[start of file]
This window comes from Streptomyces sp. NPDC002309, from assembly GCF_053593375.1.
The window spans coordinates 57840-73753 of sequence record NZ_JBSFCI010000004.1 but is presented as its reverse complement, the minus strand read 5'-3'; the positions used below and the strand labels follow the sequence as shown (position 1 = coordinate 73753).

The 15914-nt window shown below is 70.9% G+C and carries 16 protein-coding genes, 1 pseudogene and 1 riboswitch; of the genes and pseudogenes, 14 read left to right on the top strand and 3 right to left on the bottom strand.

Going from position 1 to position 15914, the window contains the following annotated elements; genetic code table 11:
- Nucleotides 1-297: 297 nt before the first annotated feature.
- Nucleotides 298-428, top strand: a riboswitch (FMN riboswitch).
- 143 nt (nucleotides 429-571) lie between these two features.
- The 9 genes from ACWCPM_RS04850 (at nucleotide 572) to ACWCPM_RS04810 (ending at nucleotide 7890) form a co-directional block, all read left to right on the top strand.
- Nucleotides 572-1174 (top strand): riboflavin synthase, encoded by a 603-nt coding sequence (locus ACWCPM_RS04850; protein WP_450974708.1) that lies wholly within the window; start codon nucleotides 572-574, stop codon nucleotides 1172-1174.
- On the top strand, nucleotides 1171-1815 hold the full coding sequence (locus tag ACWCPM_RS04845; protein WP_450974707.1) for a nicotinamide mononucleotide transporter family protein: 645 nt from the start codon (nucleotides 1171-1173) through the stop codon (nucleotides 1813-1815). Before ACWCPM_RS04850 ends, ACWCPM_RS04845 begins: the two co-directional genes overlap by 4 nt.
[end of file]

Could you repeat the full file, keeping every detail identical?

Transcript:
This window comes from Streptomyces sp. NPDC002309, from assembly GCF_053593375.1.
The window spans coordinates 57840-73753 of sequence record NZ_JBSFCI010000004.1 but is presented as its reverse complement, the minus strand read 5'-3'; the positions used below and the strand labels follow the sequence as shown (position 1 = coordinate 73753).

The 15914-nt window shown below is 70.9% G+C and carries 16 protein-coding genes, 1 pseudogene and 1 riboswitch; of the genes and pseudogenes, 14 read left to right on the top strand and 3 right to left on the bottom strand.

Going from position 1 to position 15914, the window contains the following annotated elements; genetic code table 11:
- Nucleotides 1-297: 297 nt before the first annotated feature.
- Nucleotides 298-428, top strand: a riboswitch (FMN riboswitch).
- 143 nt (nucleotides 429-571) lie between these two features.
- The 9 genes from ACWCPM_RS04850 (at nucleotide 572) to ACWCPM_RS04810 (ending at nucleotide 7890) form a co-directional block, all read left to right on the top strand.
- Nucleotides 572-1174 (top strand): riboflavin synthase, encoded by a 603-nt coding sequence (locus ACWCPM_RS04850; protein WP_450974708.1) that lies wholly within the window; start codon nucleotides 572-574, stop codon nucleotides 1172-1174.
- On the top strand, nucleotides 1171-1815 hold the full coding sequence (locus tag ACWCPM_RS04845; protein WP_450974707.1) for a nicotinamide mononucleotide transporter family protein: 645 nt from the start codon (nucleotides 1171-1173) through the stop codon (nucleotides 1813-1815). Before ACWCPM_RS04850 ends, ACWCPM_RS04845 begins: the two co-directional genes overlap by 4 nt.